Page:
One way to keep oil from the Gulf of Mexico from creeping into Louisiana's marshlands would be to keep water flowing from the opposite direction. Scientists think rerouting a small part of the Mississippi river would do the trick, at least temporarily. A fork in the river normally sends some water to the south via the Atchafalaya River, which empties into the ocean west of the oil spill. If more of that water were directed instead to the mouth of the Mississippi, the marshlands would be flooded with fresh water. National Audubon Society coastal scientist Paul Kemp says this idea should be put in place soon, because it won't work if we wait.
The Mississippi will not be able to keep the oil at bay indefinitely, however. The river's flow naturally declines each summer, and by August, Kemp's idea will no longer be effective.Link -Thanks, Marilyn Terrell!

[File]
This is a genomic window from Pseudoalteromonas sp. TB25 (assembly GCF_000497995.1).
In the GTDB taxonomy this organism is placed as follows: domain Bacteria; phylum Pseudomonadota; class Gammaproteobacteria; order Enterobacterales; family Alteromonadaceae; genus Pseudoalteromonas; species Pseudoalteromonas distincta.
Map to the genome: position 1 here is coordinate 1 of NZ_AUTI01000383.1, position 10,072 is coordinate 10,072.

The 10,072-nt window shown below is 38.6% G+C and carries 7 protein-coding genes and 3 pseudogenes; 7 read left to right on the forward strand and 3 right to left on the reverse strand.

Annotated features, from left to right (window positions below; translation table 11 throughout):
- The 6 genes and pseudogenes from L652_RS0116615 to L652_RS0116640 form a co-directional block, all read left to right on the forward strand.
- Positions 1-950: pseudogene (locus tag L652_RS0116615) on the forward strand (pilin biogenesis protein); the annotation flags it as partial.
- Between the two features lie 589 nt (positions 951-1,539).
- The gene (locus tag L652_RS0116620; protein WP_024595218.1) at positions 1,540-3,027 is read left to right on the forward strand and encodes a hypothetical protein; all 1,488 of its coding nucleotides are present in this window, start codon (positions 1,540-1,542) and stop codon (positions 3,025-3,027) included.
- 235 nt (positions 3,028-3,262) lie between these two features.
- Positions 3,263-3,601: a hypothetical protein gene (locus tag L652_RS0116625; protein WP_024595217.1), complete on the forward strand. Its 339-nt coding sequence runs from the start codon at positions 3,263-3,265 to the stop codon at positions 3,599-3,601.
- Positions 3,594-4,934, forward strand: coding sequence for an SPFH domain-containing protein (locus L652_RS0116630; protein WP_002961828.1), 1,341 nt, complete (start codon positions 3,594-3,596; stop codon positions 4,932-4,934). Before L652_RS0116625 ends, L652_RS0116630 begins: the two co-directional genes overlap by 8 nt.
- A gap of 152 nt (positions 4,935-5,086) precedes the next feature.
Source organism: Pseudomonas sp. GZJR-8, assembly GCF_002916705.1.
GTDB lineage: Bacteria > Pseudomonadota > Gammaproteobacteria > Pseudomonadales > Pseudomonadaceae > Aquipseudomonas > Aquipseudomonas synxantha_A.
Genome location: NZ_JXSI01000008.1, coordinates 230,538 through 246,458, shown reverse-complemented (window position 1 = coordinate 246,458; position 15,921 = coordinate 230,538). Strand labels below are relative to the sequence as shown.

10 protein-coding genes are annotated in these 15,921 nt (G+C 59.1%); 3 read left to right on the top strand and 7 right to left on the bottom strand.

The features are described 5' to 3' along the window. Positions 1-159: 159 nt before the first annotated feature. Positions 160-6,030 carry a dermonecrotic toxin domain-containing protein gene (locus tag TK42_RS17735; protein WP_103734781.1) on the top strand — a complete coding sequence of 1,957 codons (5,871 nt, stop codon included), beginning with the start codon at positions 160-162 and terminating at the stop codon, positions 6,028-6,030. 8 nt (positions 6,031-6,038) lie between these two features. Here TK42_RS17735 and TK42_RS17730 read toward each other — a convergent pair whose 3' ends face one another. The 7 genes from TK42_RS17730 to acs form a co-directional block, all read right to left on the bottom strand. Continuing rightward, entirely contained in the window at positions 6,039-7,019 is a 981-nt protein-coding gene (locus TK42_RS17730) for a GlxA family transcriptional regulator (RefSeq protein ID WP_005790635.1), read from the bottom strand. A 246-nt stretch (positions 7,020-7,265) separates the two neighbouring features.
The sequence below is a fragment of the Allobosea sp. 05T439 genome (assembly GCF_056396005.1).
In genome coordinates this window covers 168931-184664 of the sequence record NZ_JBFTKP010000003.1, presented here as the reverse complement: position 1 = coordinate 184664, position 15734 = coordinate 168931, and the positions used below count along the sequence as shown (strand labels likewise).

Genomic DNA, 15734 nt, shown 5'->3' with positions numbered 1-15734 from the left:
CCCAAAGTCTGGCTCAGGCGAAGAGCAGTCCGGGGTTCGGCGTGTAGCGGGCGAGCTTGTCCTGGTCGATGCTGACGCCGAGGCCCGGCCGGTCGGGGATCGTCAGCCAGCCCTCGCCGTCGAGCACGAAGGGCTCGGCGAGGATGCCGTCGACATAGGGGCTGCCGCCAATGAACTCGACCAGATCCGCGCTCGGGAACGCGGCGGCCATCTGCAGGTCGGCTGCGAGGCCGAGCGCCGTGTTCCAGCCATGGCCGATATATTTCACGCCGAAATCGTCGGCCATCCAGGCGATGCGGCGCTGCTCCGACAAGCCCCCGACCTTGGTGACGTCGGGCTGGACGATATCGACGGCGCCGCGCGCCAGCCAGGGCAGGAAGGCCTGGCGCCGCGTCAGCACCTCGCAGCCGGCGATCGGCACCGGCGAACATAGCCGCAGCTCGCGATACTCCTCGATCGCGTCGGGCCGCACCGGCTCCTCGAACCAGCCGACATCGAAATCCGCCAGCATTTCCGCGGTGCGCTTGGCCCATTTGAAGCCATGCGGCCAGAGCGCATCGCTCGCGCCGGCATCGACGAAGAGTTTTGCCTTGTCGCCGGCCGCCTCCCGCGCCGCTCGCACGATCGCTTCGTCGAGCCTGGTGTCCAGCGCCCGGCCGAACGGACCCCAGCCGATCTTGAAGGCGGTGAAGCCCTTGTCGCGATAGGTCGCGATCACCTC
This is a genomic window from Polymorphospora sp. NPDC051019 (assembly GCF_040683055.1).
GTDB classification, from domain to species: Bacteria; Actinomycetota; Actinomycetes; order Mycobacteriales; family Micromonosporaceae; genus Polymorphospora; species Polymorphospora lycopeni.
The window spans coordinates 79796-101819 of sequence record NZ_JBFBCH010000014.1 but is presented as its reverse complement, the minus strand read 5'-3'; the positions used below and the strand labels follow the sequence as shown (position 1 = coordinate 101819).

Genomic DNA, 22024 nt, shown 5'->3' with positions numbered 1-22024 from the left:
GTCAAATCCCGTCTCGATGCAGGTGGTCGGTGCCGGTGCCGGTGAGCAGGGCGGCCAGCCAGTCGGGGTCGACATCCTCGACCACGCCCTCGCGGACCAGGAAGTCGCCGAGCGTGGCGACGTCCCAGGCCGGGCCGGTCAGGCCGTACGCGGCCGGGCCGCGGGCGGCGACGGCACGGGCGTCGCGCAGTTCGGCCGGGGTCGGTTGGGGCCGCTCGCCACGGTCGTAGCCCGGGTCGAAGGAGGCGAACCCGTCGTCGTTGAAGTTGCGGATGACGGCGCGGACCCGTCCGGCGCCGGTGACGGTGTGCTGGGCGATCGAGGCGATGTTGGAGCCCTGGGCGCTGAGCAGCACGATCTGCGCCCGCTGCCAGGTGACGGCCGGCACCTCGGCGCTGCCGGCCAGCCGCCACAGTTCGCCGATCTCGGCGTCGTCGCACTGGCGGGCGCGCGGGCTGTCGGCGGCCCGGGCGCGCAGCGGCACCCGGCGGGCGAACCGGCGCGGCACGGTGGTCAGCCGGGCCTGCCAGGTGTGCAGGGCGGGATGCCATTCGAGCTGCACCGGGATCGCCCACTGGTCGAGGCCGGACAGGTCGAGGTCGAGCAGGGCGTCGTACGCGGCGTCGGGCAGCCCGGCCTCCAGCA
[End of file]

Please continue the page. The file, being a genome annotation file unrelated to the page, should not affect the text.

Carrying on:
That's why Kemp rushed to submit a memo on June 9 outlining his idea to the U.S. Environmental Protection Agency, which would have to approve any short-term river diversions.
In addition to rerouting the Mississippi, Kemp suggests that water currently held behind dams farther upriver should be slowly released. This would keep the flow of water as strong as possible.
(Image credit: Jesse Allen, NASA Earth Observatory)